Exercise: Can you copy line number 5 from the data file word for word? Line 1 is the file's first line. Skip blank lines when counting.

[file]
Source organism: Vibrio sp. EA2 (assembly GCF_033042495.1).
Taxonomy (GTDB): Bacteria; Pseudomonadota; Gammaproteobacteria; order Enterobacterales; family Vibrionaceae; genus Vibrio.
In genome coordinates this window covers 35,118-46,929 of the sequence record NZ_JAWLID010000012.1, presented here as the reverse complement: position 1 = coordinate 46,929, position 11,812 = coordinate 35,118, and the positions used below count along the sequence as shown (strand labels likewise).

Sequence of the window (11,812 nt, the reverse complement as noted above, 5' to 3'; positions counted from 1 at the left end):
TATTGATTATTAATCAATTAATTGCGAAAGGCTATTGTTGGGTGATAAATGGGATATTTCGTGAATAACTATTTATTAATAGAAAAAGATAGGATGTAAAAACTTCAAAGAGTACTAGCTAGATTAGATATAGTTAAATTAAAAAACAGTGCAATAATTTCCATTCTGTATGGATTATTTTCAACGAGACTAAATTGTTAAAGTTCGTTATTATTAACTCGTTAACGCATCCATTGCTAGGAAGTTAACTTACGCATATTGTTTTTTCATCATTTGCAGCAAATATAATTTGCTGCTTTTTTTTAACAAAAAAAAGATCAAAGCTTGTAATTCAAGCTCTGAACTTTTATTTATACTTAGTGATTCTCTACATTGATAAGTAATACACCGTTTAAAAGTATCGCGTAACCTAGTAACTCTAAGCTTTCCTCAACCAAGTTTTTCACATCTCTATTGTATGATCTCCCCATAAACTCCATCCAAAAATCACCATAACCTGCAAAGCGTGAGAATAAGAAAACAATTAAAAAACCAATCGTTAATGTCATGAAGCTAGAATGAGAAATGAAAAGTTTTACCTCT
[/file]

TATTGATTATTAATCAATTAATTGCGAAAGGCTATTGTTGGGTGATAAATGGGATATTTCGTGAATAACTATTTATTAATAGAAAAAGATAGGATGTAAAAACTTCAAAGAGTACTAGCTAGATTAGATATAGTTAAATTAAAAAACAGTGCAATAATTTCCATTCTGTATGGATTATTTTCAACGAGACTAAATTGTTAAAGTTCGTTATTATTAACTCGTTAACGCATCCATTGCTAGGAAGTTAACTTACGCATATTGTTTTTTCATCATTTGCAGCAAATATAATTTGCTGCTTTTTTTTAACAAAAAAAAGATCAAAGCTTGTAATTCAAGCTCTGAACTTTTATTTATACTTAGTGATTCTCTACATTGATAAGTAATACACCGTTTAAAAGTATCGCGTAACCTAGTAACTCTAAGCTTTCCTCAACCAAGTTTTTCACATCTCTATTGTATGATCTCCCCATAAACTCCATCCAAAAATCACCATAACCTGCAAAGCGTGAGAATAAGAAAACAATTAAAAAACCAATCGTTAATGTCATGAAGCTAGAATGAGAAATGAAAAGTTTTACCTCT